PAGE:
Red Deer-Lacombe MP Blaine Calkins holds up Toward a Safer Alberta: Addressing Rural Crime, which contains the results of the research conducted by the rural crime task force composed of MPs in rural ridings in Alberta. Robin Grant/Red Deer Express

Red Deer-Lacombe MP Blaine Calkins holds up Toward a Safer Alberta: Addressing Rural Crime, which contains the results of the research conducted by the rural crime task force composed of MPs in rural ridings in Alberta. Robin Grant/Red Deer Express

Rural crime task force results released at Agri-Trade luncheon

Report cites problems with police not being able to keep up with crime and justice system issues

Results of the rural crime task force created by MPs who represent rural ridings in Alberta was released at a Rural Crime symposium in Red Deer on Friday.

The final report, called Toward a Safer Alberta: Addressing Rural Crime, found that Albertans are increasingly troubled about their safety with the increase in crime and felt emphasis should be placed on preventing crime, improving the criminal justice system and creating targeted reforms to address the problem, the report reads.

Red Deer-Lacombe MP Blaine Calkins made the presentation at the symposium held during Agri-Trade that focused on creating strategies to deal with the problem of rising crime in rural Alberta. He was also joined by Yellowhead MP Jim Eglinski.

In particular, Calkins said the task force learned that RCMP operating in rural areas have trouble keeping up as crime increases. There are not enough police to cover the large rural areas, he said, and residents are frustrated.

“When you take a look at the number of police officers per square kilometre like the Rocky Mountain House Detachment for example, it has 9,600 square kilometres to cover with a handful of RCMP officers,” he said. “It’s almost an impossible task.”

He said the issue is also with the criminal justice system being too easy on convicted criminals.

“I’m of the opinion, and I think a lot of people that I represent are of the opinion, that our criminal justice system is a revolving door and the catch and release system is actually part of the problem,” he said.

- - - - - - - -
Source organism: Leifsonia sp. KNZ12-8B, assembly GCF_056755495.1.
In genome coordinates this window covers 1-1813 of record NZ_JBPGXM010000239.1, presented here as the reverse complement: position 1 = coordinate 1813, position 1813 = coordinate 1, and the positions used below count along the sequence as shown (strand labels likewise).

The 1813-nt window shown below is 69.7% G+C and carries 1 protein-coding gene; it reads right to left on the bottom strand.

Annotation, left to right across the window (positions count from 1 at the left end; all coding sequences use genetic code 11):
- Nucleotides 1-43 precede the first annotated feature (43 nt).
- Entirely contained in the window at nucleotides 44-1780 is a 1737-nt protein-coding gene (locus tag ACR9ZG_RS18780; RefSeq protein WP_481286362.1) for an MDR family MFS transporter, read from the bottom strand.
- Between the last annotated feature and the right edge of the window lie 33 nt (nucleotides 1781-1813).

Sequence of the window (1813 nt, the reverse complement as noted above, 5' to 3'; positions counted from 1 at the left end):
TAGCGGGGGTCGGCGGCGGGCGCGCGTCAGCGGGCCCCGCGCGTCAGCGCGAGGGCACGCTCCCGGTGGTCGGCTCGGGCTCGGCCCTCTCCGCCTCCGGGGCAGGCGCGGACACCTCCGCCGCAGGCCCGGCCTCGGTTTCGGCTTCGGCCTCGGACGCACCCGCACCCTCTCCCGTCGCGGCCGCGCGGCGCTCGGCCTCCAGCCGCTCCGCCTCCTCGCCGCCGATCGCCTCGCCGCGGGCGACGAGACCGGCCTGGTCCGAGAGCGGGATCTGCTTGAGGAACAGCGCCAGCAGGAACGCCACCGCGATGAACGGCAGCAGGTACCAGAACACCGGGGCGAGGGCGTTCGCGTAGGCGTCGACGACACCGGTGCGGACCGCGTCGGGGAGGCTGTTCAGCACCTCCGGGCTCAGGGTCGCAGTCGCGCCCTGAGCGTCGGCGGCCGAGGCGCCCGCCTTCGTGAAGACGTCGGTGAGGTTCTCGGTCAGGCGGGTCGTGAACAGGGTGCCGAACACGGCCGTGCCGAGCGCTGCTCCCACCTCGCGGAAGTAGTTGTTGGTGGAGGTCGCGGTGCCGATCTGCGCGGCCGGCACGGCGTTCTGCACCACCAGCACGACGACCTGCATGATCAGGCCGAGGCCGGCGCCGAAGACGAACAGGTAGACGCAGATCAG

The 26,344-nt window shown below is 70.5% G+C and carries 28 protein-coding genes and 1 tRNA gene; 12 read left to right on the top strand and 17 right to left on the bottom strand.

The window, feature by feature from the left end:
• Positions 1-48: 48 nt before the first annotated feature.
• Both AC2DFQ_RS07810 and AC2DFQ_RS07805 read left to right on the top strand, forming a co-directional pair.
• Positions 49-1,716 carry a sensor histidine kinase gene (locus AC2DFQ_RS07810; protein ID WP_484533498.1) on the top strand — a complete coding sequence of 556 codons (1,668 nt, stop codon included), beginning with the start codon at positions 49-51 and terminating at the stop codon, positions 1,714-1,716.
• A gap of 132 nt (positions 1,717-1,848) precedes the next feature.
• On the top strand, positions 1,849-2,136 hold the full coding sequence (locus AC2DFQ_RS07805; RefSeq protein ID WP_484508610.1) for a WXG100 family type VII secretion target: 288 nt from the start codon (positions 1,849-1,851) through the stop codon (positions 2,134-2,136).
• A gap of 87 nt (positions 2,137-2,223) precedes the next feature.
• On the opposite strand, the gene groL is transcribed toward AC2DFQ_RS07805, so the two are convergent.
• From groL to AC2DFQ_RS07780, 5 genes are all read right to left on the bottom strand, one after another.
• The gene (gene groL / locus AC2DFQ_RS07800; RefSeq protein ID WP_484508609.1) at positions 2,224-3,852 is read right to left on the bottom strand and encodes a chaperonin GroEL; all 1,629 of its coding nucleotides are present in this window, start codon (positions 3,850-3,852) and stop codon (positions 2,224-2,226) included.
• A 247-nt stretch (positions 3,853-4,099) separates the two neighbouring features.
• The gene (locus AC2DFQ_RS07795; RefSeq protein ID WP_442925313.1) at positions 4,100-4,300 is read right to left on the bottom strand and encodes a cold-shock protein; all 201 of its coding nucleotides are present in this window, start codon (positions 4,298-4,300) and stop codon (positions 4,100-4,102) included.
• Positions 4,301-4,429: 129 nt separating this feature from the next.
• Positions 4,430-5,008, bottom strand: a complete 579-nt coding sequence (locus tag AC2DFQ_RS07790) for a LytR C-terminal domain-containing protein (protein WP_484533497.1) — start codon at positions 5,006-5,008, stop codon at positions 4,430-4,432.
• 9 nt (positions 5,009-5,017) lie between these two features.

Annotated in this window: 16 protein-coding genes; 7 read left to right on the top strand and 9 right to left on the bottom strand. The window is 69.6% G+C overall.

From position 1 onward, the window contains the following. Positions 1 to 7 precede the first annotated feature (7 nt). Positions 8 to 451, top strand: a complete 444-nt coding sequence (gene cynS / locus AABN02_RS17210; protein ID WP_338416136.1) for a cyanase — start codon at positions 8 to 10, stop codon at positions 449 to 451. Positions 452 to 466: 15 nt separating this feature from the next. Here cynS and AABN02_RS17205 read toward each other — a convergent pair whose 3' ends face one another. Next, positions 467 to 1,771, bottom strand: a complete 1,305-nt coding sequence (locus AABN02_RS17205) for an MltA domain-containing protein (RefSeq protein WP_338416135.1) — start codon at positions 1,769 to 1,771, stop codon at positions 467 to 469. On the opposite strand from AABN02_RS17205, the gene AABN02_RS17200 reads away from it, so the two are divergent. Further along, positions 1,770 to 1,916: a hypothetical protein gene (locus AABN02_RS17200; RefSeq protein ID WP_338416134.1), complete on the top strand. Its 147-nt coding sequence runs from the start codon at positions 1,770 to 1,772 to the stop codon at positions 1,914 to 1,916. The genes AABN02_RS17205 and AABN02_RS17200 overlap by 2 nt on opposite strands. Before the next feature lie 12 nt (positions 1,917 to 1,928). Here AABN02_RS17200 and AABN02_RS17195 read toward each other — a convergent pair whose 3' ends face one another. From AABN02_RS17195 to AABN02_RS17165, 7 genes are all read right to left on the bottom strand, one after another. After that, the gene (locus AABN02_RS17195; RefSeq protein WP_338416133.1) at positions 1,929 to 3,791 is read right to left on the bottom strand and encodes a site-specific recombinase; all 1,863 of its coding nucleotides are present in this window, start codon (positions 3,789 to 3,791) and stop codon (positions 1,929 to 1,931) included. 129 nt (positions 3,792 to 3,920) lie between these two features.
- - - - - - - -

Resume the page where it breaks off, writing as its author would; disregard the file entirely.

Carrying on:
He said police do their job of tracking people who commit crimes down and getting them before courts, but these criminals end up getting released and reoffend.

Another issue Calkins raised was that rural Alberta residents are no longer reporting crimes because it is constantly recurring.

He said this leads to incorrect information being collected and a lack of real knowledge about the crime problem.

“The problem might actually be worse than we think it is,” he said. “Policymakers rely on accurate data so I would always encourage people to report their crimes.”

Results of the task force led to Motion 167, a federal motion to address rural crime getting passed in parliament and the launch of a parliamentary study on rural crime, Calkins said.

Charlene Thomas from Red Deer County attended the luncheon. She said she was glad to hear of the initiative and that there, “Might be some bite behind laws to prevent individuals from carrying out crimes.”

Pat Siebold from Clearwater County said she wanted to find out what solutions were in the works.

“What really came out today was that the police cannot keep up with the crime and that we need to make it a community endeavour,” she said. “I think most farmers are very good about checking in with each other, and we maybe need to ramp that up and start reporting any kind of suspicious behaviour or unknown vehicles.”

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